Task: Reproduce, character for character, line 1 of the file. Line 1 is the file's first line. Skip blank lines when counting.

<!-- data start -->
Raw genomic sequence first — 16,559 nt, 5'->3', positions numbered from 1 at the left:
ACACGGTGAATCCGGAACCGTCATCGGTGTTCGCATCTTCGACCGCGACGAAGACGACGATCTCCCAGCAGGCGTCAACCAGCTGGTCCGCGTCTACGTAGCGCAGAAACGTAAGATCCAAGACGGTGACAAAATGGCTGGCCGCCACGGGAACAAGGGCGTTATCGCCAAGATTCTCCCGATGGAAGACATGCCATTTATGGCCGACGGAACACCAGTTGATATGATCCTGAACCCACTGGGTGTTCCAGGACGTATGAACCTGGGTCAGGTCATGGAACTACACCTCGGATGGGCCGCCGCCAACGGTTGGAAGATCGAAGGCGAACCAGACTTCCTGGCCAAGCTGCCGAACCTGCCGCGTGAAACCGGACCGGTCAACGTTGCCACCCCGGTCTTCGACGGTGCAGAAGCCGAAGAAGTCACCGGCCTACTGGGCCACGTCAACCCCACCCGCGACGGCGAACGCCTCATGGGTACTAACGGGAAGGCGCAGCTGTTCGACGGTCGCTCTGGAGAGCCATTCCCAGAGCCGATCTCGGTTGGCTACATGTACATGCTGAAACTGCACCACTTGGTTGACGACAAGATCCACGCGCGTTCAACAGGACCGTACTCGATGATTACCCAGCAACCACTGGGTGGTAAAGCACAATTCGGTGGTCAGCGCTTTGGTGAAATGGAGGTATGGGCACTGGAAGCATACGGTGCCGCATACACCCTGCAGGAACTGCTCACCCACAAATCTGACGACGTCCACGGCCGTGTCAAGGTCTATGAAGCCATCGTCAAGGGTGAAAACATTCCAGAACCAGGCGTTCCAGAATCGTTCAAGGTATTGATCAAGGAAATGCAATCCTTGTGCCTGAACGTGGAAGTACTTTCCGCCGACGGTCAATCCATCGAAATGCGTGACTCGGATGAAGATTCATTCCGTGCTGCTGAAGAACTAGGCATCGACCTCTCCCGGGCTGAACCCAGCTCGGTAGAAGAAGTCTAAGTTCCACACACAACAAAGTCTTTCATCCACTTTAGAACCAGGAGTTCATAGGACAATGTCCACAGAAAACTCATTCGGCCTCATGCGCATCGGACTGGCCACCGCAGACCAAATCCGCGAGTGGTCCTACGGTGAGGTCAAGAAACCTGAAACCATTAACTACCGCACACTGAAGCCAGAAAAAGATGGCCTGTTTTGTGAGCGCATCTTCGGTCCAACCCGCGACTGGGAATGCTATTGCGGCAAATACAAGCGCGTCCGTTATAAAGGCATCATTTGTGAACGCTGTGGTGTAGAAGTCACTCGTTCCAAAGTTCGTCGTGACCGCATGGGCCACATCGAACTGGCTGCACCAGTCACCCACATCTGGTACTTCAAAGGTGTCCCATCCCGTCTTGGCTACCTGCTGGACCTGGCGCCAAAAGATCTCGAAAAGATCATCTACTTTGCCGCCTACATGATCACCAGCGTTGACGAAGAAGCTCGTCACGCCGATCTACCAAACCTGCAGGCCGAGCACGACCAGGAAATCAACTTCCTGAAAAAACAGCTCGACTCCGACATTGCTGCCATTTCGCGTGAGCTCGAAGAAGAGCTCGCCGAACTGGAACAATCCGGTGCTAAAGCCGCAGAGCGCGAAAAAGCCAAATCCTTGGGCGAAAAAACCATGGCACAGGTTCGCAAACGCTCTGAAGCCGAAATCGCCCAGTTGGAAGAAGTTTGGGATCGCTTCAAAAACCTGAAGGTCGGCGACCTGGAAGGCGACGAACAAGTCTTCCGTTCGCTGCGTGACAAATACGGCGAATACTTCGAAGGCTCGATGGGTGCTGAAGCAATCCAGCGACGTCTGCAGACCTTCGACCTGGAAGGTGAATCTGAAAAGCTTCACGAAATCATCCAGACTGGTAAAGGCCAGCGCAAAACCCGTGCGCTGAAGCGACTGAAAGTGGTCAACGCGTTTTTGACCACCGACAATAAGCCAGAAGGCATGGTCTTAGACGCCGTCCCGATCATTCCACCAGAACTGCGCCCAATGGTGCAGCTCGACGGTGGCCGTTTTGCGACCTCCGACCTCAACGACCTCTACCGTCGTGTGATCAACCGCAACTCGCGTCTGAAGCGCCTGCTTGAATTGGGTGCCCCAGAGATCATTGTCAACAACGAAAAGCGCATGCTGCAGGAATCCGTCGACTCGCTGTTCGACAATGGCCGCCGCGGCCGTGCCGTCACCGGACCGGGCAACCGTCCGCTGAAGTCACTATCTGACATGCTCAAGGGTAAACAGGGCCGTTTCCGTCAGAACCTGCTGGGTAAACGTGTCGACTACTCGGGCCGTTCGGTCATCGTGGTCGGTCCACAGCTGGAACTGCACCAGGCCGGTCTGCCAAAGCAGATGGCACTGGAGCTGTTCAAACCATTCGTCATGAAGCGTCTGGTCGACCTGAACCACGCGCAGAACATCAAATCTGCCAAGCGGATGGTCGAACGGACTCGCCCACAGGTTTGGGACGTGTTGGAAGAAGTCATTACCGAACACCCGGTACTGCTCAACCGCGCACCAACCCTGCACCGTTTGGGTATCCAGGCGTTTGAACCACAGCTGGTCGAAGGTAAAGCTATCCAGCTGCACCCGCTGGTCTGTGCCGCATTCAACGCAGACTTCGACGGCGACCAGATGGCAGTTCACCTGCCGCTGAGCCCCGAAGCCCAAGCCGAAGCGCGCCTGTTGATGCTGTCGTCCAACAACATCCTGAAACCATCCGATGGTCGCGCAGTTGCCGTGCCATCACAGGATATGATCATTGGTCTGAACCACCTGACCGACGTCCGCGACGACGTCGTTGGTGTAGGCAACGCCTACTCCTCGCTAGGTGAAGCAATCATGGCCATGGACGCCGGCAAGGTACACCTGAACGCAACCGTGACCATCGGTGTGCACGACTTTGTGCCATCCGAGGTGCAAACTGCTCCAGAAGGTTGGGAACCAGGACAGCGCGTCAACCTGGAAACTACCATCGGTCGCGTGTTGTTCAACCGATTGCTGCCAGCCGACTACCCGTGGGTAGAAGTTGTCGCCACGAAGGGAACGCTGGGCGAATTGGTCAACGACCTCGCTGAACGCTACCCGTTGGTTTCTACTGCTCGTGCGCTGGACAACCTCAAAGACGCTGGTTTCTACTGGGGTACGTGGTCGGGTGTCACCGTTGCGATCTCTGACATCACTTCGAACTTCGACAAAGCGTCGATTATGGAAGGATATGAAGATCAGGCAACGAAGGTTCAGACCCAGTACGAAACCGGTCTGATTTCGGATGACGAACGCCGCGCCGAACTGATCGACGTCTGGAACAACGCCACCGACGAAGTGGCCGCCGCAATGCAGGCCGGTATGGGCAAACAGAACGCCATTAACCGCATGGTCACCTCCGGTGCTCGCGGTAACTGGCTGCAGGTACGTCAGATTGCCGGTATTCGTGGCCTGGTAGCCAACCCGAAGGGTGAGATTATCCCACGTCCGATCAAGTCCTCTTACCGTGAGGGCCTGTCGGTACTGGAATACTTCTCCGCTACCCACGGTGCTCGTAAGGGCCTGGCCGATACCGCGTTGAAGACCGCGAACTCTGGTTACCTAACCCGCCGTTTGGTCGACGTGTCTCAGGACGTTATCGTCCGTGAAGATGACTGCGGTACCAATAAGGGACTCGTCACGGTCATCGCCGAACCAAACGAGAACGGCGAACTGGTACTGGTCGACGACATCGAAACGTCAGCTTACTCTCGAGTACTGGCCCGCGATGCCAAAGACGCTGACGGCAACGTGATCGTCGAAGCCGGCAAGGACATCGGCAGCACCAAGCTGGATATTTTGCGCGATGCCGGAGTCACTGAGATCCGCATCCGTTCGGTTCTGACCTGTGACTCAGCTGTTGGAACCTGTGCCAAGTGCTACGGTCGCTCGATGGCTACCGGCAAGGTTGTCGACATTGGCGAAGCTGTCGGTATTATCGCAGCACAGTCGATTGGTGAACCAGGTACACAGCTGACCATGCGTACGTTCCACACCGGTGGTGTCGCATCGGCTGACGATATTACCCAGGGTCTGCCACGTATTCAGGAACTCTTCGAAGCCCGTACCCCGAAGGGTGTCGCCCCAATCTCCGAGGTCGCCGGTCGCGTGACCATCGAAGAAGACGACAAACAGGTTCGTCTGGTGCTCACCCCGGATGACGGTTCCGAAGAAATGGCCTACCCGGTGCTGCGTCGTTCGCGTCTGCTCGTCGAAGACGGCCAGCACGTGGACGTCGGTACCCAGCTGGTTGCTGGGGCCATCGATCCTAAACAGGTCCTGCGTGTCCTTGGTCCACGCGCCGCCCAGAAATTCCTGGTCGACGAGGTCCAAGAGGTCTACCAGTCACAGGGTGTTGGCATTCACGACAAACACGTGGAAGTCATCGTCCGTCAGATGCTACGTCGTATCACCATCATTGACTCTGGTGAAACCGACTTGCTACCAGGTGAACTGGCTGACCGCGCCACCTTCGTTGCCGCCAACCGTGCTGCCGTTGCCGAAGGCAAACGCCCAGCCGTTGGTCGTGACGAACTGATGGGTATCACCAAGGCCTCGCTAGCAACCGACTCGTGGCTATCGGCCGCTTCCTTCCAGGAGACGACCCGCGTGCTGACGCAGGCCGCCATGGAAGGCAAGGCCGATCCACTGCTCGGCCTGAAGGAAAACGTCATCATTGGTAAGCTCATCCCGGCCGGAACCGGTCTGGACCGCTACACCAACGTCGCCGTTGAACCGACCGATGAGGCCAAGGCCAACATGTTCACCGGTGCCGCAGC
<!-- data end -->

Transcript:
Raw genomic sequence first — 16,559 nt, 5'->3', positions numbered from 1 at the left: